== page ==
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DOES INTERMITTENCE IN INDUCED ROTARY MOVEMENT HAVE ANY EXPLANATORY SIGNIFICANCE

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Reinhardt-Rutland, Anthony (1991) DOES INTERMITTENCE IN INDUCED ROTARY MOVEMENT HAVE ANY EXPLANATORY SIGNIFICANCE. PERCEPTION & PSYCHOPHYSICS, 49 (6). pp. 579-582. [Journal article]

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Abstract

Induced rotary movement has been reported to start and stop repeatedly during 1 min of observation. This has been taken as evidence for the involvement either of cyclorotational optokinetic nystagmus or of roll vection. Both assertions are dubious. Regarding cyclorotational optokinetic nystagmus, available evidence shows that it is too weak to be important in induced rotary movement. Also, induced rotary movement and cyclorotational optokinetic nystagmus are affected differently by the velocity of eliciting stimulation. Regarding roll vection, the conditions for its intermittence do not match those for induced rotary movement. Also, although aftereffects for induced rotary movement are negative, those for roll vection are positive and negative. Intermittence in induced rotary movement may be parsimoniously explained as characteristic of a weak effect.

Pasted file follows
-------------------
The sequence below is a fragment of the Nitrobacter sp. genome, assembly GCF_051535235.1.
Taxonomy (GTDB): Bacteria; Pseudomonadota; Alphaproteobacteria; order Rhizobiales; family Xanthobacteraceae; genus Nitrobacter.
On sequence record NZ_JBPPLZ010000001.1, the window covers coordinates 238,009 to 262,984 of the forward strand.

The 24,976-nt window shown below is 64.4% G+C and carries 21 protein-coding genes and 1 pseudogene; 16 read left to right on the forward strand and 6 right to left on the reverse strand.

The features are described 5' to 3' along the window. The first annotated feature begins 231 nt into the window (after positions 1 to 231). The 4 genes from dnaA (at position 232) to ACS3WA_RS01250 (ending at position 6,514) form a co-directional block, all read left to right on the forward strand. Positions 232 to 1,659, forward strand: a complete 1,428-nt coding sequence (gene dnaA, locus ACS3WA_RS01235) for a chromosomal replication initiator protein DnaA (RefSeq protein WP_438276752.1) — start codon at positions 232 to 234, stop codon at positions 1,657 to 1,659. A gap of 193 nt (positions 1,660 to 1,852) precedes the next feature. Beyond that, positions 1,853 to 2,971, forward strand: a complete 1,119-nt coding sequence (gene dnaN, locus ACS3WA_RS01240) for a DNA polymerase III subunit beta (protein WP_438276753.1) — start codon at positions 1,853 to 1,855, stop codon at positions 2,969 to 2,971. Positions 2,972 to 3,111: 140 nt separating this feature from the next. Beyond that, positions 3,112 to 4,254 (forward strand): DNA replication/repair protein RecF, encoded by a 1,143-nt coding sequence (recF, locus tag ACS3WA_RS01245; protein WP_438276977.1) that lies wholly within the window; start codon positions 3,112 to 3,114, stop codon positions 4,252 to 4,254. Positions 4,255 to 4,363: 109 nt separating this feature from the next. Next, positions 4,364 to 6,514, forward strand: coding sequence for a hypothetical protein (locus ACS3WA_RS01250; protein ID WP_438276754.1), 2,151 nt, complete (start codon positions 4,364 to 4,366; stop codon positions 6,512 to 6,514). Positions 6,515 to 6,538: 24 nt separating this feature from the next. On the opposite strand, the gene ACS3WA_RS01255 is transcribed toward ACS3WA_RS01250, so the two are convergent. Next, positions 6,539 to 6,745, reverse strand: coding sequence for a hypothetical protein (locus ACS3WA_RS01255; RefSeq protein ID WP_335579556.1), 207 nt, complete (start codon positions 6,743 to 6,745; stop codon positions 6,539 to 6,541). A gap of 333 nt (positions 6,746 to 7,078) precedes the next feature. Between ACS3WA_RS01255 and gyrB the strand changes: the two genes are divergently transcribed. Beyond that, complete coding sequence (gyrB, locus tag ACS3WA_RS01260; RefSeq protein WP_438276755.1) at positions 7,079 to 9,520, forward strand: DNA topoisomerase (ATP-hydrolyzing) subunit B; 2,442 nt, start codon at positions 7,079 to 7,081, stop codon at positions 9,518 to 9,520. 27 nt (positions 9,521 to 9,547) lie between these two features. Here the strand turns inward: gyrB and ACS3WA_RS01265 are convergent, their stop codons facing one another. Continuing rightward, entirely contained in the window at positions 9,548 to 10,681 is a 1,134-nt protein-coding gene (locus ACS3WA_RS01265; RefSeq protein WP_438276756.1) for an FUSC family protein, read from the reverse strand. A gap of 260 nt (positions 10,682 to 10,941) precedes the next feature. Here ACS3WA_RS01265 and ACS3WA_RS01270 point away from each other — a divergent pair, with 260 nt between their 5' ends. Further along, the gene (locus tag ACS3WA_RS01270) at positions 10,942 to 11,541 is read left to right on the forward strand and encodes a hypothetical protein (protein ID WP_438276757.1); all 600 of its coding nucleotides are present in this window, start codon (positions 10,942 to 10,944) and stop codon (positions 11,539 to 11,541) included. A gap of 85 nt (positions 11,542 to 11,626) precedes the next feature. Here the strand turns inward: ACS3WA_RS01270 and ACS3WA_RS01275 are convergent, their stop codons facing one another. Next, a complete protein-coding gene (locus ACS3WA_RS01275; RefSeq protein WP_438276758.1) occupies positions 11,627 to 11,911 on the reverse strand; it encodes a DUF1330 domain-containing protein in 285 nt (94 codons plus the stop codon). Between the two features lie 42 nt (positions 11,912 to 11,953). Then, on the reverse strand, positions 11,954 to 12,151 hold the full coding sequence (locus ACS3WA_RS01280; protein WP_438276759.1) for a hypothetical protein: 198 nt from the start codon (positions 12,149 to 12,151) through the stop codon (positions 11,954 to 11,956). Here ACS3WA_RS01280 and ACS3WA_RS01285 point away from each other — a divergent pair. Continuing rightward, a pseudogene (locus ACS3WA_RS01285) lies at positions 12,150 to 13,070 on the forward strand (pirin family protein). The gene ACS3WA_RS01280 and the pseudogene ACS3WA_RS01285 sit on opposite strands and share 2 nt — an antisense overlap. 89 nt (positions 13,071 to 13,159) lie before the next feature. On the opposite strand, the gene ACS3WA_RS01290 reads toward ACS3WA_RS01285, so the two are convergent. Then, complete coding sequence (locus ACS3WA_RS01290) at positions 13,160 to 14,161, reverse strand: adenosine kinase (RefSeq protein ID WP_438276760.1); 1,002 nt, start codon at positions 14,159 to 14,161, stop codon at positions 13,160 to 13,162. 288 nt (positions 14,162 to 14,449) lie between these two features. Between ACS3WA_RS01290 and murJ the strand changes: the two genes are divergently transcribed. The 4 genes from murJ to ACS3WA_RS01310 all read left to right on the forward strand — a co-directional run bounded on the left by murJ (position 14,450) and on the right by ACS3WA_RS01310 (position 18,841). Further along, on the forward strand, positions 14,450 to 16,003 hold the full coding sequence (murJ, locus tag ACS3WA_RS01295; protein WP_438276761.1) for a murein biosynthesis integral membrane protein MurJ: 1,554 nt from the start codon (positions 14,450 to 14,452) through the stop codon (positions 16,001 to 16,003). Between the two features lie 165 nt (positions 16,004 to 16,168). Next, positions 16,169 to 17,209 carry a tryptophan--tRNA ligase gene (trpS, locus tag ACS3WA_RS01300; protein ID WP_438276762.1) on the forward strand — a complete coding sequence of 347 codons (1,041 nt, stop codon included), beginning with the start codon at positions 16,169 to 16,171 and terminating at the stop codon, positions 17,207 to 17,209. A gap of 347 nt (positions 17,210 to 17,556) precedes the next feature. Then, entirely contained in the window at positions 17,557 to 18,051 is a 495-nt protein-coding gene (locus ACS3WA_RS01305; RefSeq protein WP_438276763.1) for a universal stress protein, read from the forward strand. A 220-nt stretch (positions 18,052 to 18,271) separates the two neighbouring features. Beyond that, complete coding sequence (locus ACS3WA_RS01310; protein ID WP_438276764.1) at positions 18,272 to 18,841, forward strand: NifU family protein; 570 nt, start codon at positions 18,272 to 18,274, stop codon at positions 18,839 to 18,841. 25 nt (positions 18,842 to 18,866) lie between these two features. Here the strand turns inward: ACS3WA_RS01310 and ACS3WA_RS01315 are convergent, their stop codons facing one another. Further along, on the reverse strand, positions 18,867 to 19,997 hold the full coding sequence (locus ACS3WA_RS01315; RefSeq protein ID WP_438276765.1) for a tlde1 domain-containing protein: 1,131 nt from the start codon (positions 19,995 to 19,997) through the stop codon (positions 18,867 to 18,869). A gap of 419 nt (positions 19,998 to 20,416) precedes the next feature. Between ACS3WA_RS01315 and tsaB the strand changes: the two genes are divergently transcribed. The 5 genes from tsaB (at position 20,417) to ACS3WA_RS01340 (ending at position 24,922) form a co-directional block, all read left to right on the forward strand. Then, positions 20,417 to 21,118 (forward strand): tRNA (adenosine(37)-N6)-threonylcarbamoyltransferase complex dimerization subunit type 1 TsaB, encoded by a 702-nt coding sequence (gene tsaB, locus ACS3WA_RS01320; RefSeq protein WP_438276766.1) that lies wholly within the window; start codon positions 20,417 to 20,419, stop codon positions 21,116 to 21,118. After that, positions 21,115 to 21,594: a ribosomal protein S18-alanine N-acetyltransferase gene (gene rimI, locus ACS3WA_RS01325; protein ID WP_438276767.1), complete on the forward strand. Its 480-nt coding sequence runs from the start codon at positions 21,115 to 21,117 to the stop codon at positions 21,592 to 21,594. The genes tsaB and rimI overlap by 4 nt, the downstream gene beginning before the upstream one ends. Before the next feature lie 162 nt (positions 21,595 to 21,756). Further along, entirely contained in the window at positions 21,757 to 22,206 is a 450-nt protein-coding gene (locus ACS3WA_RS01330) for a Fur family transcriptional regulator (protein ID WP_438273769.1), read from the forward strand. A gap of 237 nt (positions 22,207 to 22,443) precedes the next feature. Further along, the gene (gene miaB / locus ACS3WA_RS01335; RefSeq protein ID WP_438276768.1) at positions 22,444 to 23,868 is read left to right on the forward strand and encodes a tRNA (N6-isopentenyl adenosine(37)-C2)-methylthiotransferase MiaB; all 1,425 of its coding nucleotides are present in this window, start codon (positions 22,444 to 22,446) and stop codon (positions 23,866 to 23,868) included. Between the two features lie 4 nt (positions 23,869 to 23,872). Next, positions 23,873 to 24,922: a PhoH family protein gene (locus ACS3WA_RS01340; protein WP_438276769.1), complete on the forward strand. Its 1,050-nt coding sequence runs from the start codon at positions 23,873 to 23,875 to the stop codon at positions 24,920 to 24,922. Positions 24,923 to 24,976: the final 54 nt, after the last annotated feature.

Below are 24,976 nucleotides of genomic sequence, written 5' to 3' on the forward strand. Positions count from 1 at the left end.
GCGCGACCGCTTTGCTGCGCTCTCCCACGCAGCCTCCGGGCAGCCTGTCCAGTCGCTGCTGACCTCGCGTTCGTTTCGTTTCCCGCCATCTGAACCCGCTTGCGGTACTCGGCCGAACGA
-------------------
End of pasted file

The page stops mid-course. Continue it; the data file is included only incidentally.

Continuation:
Item Type:Journal article
Faculties and Schools:Faculty of Life and Health Sciences
Faculty of Life and Health Sciences > School of Psychology
ID Code:1817
Deposited By:Mrs Fiona Harkin
Deposited On:23 Dec 2009 09:47
Last Modified:23 Dec 2009 09:47

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